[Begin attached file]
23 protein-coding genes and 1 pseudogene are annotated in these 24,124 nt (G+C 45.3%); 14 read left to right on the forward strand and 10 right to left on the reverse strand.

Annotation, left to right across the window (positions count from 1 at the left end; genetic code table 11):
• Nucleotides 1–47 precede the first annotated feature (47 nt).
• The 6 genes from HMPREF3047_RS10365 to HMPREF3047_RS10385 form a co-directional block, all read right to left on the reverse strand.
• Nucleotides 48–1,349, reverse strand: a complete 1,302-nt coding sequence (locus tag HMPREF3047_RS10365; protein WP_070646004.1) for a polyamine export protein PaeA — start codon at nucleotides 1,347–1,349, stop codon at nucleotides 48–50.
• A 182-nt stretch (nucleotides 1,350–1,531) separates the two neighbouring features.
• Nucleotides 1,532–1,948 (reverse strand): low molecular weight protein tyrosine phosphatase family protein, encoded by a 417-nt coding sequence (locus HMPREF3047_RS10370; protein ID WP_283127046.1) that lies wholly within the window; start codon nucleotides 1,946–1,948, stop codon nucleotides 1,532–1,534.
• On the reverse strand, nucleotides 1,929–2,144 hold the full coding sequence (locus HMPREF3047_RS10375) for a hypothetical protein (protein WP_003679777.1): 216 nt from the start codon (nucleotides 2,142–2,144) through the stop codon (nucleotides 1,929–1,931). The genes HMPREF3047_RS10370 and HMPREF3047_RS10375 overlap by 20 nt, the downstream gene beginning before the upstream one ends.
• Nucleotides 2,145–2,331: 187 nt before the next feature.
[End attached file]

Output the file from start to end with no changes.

23 protein-coding genes and 1 pseudogene are annotated in these 24,124 nt (G+C 45.3%); 14 read left to right on the forward strand and 10 right to left on the reverse strand.

Annotation, left to right across the window (positions count from 1 at the left end; genetic code table 11):
• Nucleotides 1–47 precede the first annotated feature (47 nt).
• The 6 genes from HMPREF3047_RS10365 to HMPREF3047_RS10385 form a co-directional block, all read right to left on the reverse strand.
• Nucleotides 48–1,349, reverse strand: a complete 1,302-nt coding sequence (locus tag HMPREF3047_RS10365; protein WP_070646004.1) for a polyamine export protein PaeA — start codon at nucleotides 1,347–1,349, stop codon at nucleotides 48–50.
• A 182-nt stretch (nucleotides 1,350–1,531) separates the two neighbouring features.
• Nucleotides 1,532–1,948 (reverse strand): low molecular weight protein tyrosine phosphatase family protein, encoded by a 417-nt coding sequence (locus HMPREF3047_RS10370; protein ID WP_283127046.1) that lies wholly within the window; start codon nucleotides 1,946–1,948, stop codon nucleotides 1,532–1,534.
• On the reverse strand, nucleotides 1,929–2,144 hold the full coding sequence (locus HMPREF3047_RS10375) for a hypothetical protein (protein WP_003679777.1): 216 nt from the start codon (nucleotides 2,142–2,144) through the stop codon (nucleotides 1,929–1,931). The genes HMPREF3047_RS10370 and HMPREF3047_RS10375 overlap by 20 nt, the downstream gene beginning before the upstream one ends.
• Nucleotides 2,145–2,331: 187 nt before the next feature.